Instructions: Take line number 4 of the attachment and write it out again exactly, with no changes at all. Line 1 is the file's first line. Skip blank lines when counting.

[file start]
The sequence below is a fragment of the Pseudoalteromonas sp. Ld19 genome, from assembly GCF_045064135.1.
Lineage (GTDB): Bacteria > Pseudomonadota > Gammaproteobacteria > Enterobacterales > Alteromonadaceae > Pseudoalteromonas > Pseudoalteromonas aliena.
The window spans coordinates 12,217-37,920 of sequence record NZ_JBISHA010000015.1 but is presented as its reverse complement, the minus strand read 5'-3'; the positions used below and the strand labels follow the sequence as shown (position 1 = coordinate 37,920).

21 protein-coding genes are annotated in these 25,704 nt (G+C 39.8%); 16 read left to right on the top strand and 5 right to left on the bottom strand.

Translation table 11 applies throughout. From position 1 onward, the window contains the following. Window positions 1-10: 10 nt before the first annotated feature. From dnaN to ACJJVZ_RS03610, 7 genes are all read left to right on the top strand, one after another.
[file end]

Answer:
21 protein-coding genes are annotated in these 25,704 nt (G+C 39.8%); 16 read left to right on the top strand and 5 right to left on the bottom strand.